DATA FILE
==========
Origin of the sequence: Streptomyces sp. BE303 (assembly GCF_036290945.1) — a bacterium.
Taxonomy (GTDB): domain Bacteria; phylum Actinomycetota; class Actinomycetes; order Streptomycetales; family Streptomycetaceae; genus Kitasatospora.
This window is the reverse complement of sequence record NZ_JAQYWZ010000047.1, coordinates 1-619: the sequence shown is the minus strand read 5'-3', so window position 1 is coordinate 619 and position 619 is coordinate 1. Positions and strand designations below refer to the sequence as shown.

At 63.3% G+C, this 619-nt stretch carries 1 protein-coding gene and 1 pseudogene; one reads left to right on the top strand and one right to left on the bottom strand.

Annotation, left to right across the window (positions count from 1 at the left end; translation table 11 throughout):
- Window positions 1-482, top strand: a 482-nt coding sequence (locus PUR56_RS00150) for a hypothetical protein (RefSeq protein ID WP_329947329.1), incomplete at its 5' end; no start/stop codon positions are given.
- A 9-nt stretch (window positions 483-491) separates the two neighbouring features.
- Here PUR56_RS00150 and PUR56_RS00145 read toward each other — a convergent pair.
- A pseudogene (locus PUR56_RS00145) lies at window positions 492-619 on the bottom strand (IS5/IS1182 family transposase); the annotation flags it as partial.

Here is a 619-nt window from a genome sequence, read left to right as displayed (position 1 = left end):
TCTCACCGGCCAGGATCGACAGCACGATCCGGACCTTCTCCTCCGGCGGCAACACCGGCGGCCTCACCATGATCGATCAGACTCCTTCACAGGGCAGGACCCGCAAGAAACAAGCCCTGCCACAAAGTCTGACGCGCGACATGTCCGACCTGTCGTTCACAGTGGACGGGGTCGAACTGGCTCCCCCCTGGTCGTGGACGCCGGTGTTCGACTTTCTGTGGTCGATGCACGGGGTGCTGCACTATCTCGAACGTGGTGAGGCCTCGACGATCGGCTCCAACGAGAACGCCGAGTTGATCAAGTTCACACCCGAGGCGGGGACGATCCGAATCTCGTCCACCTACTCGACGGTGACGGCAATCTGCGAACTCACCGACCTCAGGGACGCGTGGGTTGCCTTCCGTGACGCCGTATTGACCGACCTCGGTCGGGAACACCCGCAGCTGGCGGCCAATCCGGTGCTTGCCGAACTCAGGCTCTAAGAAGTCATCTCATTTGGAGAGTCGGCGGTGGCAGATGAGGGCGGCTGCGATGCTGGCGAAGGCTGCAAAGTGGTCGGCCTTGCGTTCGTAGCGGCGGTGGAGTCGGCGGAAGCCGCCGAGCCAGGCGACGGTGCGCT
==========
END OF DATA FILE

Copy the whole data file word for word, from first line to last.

Origin of the sequence: Streptomyces sp. BE303 (assembly GCF_036290945.1) — a bacterium.
Taxonomy (GTDB): domain Bacteria; phylum Actinomycetota; class Actinomycetes; order Streptomycetales; family Streptomycetaceae; genus Kitasatospora.
This window is the reverse complement of sequence record NZ_JAQYWZ010000047.1, coordinates 1-619: the sequence shown is the minus strand read 5'-3', so window position 1 is coordinate 619 and position 619 is coordinate 1. Positions and strand designations below refer to the sequence as shown.

At 63.3% G+C, this 619-nt stretch carries 1 protein-coding gene and 1 pseudogene; one reads left to right on the top strand and one right to left on the bottom strand.

Annotation, left to right across the window (positions count from 1 at the left end; translation table 11 throughout):
- Window positions 1-482, top strand: a 482-nt coding sequence (locus PUR56_RS00150) for a hypothetical protein (RefSeq protein ID WP_329947329.1), incomplete at its 5' end; no start/stop codon positions are given.
- A 9-nt stretch (window positions 483-491) separates the two neighbouring features.
- Here PUR56_RS00150 and PUR56_RS00145 read toward each other — a convergent pair.
- A pseudogene (locus PUR56_RS00145) lies at window positions 492-619 on the bottom strand (IS5/IS1182 family transposase); the annotation flags it as partial.

Here is a 619-nt window from a genome sequence, read left to right as displayed (position 1 = left end):
TCTCACCGGCCAGGATCGACAGCACGATCCGGACCTTCTCCTCCGGCGGCAACACCGGCGGCCTCACCATGATCGATCAGACTCCTTCACAGGGCAGGACCCGCAAGAAACAAGCCCTGCCACAAAGTCTGACGCGCGACATGTCCGACCTGTCGTTCACAGTGGACGGGGTCGAACTGGCTCCCCCCTGGTCGTGGACGCCGGTGTTCGACTTTCTGTGGTCGATGCACGGGGTGCTGCACTATCTCGAACGTGGTGAGGCCTCGACGATCGGCTCCAACGAGAACGCCGAGTTGATCAAGTTCACACCCGAGGCGGGGACGATCCGAATCTCGTCCACCTACTCGACGGTGACGGCAATCTGCGAACTCACCGACCTCAGGGACGCGTGGGTTGCCTTCCGTGACGCCGTATTGACCGACCTCGGTCGGGAACACCCGCAGCTGGCGGCCAATCCGGTGCTTGCCGAACTCAGGCTCTAAGAAGTCATCTCATTTGGAGAGTCGGCGGTGGCAGATGAGGGCGGCTGCGATGCTGGCGAAGGCTGCAAAGTGGTCGGCCTTGCGTTCGTAGCGGCGGTGGAGTCGGCGGAAGCCGCCGAGCCAGGCGACGGTGCGCT